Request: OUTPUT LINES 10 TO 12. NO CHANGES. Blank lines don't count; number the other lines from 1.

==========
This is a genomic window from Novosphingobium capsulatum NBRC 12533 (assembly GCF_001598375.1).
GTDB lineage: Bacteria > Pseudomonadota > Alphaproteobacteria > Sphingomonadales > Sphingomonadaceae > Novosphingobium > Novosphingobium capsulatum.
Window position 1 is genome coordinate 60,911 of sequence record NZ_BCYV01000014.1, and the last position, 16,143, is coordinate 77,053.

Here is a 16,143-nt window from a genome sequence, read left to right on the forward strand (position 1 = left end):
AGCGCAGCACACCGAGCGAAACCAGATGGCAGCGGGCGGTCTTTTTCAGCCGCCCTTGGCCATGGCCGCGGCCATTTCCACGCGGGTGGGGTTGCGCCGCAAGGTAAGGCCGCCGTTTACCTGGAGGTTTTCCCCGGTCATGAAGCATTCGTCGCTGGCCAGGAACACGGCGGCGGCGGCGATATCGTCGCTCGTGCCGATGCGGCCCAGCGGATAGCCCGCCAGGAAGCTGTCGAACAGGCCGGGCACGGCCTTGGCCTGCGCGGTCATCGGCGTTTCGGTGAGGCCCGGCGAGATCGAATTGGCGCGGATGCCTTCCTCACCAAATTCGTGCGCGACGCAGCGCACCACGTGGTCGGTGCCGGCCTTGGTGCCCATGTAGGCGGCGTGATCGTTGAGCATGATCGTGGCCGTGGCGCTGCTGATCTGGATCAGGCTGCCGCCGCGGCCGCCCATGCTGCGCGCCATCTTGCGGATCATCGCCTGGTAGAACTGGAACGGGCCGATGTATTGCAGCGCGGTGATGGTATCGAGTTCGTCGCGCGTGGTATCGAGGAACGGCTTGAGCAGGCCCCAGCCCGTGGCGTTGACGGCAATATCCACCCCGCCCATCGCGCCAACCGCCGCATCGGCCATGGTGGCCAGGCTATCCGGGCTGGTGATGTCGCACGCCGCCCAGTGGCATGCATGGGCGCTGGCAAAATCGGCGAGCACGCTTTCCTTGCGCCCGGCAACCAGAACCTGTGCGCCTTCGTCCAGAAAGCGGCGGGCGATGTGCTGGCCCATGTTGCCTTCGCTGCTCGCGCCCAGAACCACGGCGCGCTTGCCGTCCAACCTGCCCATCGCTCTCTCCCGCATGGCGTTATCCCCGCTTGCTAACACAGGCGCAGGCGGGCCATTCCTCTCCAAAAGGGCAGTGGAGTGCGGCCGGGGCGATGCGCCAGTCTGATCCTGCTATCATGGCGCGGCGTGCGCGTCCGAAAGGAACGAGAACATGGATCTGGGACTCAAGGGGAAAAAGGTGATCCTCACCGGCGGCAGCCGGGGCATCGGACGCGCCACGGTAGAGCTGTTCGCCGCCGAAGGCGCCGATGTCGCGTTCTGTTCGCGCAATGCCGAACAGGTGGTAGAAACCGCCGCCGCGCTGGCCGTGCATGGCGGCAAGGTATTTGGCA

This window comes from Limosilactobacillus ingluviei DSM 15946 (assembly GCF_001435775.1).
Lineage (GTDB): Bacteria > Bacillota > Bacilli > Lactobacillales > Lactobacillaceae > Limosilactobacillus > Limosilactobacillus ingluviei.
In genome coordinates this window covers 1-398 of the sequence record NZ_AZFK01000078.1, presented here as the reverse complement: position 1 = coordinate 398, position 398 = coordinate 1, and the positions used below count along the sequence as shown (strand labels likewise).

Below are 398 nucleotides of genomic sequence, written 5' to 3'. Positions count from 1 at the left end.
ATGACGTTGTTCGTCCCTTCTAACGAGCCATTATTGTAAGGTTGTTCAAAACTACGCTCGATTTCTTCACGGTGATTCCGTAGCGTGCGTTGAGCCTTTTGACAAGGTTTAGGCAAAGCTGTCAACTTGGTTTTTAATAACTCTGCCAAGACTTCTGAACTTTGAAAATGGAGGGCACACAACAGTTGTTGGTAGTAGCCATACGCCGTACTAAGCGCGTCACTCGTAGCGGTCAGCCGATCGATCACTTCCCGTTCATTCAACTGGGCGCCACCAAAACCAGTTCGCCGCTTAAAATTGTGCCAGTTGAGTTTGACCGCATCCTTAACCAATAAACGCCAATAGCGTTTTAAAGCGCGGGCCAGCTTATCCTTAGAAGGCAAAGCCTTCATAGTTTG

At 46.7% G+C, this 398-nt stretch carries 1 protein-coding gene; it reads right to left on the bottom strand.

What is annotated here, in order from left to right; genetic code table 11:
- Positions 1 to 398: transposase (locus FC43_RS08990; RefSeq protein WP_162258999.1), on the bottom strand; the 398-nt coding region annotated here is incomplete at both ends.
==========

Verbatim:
ATGACGTTGTTCGTCCCTTCTAACGAGCCATTATTGTAAGGTTGTTCAAAACTACGCTCGATTTCTTCACGGTGATTCCGTAGCGTGCGTTGAGCCTTTTGACAAGGTTTAGGCAAAGCTGTCAACTTGGTTTTTAATAACTCTGCCAAGACTTCTGAACTTTGAAAATGGAGGGCACACAACAGTTGTTGGTAGTAGCCATACGCCGTACTAAGCGCGTCACTCGTAGCGGTCAGCCGATCGATCACTTCCCGTTCATTCAACTGGGCGCCACCAAAACCAGTTCGCCGCTTAAAATTGTGCCAGTTGAGTTTGACCGCATCCTTAACCAATAAACGCCAATAGCGTTTTAAAGCGCGGGCCAGCTTATCCTTAGAAGGCAAAGCCTTCATAGTTTG

At 46.7% G+C, this 398-nt stretch carries 1 protein-coding gene; it reads right to left on the bottom strand.

What is annotated here, in order from left to right; genetic code table 11: